In order to gather information that ultimately will be used against you, officers rely on three main factors: the unequal power dynamic in all interactions with the public; the element of surprise, fear, and uncertainty commonly affecting you when you are stopped; and your willingness to comply with authority . If you resist the officers – and I do mean politely and very well within your rights – you could either prevent an arrest or put yourself in a much stronger position in your case. Although it may not feel like it at the time, you have the power: use it.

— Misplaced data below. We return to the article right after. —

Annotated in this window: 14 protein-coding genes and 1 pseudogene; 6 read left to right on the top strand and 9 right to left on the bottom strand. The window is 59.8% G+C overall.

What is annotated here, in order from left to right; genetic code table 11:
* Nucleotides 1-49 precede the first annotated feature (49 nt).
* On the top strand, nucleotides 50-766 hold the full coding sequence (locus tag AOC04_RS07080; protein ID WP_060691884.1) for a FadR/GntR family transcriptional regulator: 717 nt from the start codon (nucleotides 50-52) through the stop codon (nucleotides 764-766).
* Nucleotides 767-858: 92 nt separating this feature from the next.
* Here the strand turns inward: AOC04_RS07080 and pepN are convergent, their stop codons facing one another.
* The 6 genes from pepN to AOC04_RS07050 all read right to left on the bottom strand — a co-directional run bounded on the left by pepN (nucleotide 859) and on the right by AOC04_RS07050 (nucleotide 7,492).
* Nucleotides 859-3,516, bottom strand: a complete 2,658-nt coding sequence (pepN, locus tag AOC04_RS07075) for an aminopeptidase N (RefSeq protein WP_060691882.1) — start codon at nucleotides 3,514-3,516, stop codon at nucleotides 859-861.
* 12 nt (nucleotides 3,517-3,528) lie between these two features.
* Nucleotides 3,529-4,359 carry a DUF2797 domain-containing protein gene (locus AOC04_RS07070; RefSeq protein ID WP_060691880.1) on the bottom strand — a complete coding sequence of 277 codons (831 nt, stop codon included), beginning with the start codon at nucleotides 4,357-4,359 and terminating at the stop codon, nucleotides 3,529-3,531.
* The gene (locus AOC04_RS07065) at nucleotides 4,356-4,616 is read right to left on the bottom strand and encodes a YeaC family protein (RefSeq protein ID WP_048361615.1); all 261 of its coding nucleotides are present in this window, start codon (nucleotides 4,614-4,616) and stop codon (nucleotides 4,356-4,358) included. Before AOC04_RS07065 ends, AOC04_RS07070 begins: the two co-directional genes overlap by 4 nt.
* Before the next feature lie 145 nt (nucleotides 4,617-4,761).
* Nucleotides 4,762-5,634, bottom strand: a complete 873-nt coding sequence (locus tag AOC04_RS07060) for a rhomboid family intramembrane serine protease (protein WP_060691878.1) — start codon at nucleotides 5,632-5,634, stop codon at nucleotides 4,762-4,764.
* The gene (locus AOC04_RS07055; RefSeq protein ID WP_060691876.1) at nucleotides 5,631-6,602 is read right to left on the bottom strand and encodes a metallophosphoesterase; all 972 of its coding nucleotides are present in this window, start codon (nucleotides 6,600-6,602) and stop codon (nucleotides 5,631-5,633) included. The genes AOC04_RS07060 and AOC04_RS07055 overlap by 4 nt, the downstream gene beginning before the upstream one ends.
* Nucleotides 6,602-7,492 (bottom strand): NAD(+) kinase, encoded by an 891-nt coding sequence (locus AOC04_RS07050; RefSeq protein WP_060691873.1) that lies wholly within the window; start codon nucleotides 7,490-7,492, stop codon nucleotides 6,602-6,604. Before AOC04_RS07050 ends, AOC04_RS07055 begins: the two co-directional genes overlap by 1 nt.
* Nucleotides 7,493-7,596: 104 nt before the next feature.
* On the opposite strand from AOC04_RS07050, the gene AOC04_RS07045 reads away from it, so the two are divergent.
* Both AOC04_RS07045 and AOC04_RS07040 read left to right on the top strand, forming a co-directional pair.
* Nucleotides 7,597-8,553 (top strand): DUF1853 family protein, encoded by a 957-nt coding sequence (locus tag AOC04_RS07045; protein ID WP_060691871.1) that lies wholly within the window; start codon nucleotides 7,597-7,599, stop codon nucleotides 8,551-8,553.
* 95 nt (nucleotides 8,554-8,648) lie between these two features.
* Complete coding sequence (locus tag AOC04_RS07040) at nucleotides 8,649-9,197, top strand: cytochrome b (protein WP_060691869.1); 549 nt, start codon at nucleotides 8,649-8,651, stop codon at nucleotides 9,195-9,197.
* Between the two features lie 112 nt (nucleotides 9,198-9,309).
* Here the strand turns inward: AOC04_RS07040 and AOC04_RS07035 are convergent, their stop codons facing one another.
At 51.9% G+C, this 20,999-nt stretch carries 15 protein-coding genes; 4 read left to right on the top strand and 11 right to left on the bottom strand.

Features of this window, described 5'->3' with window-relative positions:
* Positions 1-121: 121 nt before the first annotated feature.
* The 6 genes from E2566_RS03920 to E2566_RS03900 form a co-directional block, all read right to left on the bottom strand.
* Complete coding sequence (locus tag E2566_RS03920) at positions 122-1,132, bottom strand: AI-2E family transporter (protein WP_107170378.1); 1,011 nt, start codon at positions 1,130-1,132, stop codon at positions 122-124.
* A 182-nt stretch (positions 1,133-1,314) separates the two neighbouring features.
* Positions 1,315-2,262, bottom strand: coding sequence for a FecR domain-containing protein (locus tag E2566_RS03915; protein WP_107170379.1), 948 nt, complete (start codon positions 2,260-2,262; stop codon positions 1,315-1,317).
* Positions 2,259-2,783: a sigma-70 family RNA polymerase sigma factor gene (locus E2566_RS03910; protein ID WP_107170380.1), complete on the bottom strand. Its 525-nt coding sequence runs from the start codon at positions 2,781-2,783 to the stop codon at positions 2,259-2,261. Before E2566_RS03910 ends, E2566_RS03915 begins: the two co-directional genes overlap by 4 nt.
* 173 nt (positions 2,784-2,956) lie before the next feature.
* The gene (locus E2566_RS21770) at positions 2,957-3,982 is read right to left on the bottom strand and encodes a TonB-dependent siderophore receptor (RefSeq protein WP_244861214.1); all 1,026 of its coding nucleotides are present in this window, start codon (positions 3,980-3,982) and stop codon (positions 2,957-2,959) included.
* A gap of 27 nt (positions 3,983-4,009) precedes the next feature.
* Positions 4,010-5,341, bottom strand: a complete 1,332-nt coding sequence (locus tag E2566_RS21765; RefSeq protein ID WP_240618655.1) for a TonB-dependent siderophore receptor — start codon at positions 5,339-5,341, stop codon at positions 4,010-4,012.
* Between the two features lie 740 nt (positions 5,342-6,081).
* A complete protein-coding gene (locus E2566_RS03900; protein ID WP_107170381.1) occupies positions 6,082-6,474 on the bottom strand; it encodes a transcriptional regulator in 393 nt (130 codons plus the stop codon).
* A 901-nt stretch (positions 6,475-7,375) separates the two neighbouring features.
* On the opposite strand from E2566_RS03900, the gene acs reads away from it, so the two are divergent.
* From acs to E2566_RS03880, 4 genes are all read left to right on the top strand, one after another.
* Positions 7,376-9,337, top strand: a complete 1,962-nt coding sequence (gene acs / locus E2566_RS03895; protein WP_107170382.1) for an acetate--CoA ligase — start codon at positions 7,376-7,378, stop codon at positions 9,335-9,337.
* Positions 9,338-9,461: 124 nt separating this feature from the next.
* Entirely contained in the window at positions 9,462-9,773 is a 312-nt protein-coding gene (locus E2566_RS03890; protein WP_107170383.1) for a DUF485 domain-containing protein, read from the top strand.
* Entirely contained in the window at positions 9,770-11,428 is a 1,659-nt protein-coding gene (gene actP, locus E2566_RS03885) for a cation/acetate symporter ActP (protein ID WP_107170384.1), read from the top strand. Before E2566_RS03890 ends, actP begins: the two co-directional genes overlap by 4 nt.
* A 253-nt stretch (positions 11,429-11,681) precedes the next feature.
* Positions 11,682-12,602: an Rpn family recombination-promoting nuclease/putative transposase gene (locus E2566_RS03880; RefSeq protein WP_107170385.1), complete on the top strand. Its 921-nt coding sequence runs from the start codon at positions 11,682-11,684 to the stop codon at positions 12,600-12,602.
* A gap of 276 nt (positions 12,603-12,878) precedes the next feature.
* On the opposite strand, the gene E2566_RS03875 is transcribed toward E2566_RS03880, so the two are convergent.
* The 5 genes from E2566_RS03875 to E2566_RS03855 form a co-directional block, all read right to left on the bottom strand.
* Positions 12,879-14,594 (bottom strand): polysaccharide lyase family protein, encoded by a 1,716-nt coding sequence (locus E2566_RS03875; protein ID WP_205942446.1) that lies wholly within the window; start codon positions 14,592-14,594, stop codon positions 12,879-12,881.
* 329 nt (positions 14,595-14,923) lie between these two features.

If you do provide information which the officer then uses against you, perform “field sobriety tests”, or give a preliminary alcohol screening (PAS) test sample, do not feel deflated; you are among the great majority of drivers who did so, when faced with similar circumstances. If that is the scenario, our defense focus would then shift to defeating the case against you – discrediting the “field sobriety tests”, exploring scientific defenses, and otherwise pulling the foundations out from under the prosecution’s case to expose all the areas of real, reasonable doubt that exist. But if you are reading this in advance and can take away some increased knowledge of your own rights in the DUI checkpoint scenario, something you can put into practice in the face of those patrol car lights – and can even share that information to empower a friend or a loved one – more power to you, to them, and really to all of us. It is a victory for the individual and for the underdog in the spirit of the unlikely victory of a poorly-equipped and untrained Mexican army of 2,000 against a 6,000 strong invading force of professional French soldiers that had not been defeated for almost 50 years. Outnumbered and seemingly outmatched in weaponry, the Mexican fighters, many of them agricultural workers armed only with antiquated rifles and machetes, never surrendered. And although the French went on to overwhelm Mexican forces and capture Mexico City one year later with 30,000 troops, their victory was short-lived in the face of on-going Mexican resistance and U.S. political and military assistance to Mexico to expel the French. As Time magazine remarked, the victory of the Mexican army on May 5th, 1862, stands as an enduring symbol of the Mexican David defeating a French Goliath. Let that be a reminder to all of us.